New York's Cooperative and Condominium Community

Habitat Magazine Business of Management 2021



When Residents Attack, p.2


Courts do not issue restraining orders lightly; in most cases, harassment must be part of a pattern rather than isolated incidents, and the targeted individual(s) must feel threatened. If you are dealing with actual physical threats — if a resident raises a fist, pulls a gun or says "I'm going to kill you" — call the police immediately. Even if you don't think the threats are real, having the police respond is a reasonable precaution. And having a police report on file will strengthen your hand if you eventually seek a restraining order.

Many people are understandably reluctant to file a criminal charge against a neighbor, even one who is behaving badly. But even if found guilty of harassing or threatening others, these individuals won't necessarily end up serving prison terms; a court may simply order them to seek anger-management training or other psychological help. Turning the other cheek, however, is not a good alternative: You're dealing with a classic schoolyard bully, and if you do nothing to stop the behavior, it will go on.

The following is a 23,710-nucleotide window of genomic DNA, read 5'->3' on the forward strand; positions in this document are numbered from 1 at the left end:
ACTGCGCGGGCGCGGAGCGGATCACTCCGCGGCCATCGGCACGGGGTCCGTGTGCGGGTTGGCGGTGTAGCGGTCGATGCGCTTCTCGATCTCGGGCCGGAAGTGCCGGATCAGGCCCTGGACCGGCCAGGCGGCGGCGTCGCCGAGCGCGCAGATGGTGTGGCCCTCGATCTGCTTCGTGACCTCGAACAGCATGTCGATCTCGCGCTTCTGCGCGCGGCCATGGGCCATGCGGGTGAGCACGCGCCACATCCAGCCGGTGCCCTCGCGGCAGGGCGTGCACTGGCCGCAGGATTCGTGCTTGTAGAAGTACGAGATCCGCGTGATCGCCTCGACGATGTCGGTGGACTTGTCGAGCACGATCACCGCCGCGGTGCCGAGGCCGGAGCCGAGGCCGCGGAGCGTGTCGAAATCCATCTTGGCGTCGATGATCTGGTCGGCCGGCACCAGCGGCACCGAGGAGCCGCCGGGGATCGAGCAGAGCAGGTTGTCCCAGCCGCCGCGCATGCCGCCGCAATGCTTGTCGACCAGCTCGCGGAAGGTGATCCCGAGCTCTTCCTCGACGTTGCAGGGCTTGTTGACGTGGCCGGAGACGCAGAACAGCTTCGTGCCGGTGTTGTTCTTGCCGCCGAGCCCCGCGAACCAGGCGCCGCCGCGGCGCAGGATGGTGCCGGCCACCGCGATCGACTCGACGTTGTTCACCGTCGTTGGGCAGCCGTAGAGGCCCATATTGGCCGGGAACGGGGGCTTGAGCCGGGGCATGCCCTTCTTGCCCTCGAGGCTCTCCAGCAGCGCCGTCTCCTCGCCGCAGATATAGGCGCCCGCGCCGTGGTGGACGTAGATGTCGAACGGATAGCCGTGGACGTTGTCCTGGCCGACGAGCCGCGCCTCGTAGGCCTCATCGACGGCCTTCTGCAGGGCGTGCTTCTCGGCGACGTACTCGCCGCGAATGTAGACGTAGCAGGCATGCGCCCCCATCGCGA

Whose Problem Is it?

Some condo unit-owners or co-op shareholders question whether it is appropriate for harassed board members to use condo or co-op funds to have the board's attorney write letters or represent the board member(s) in civil proceedings. We think there is no question that this is an appropriate use of the funds, for two reasons: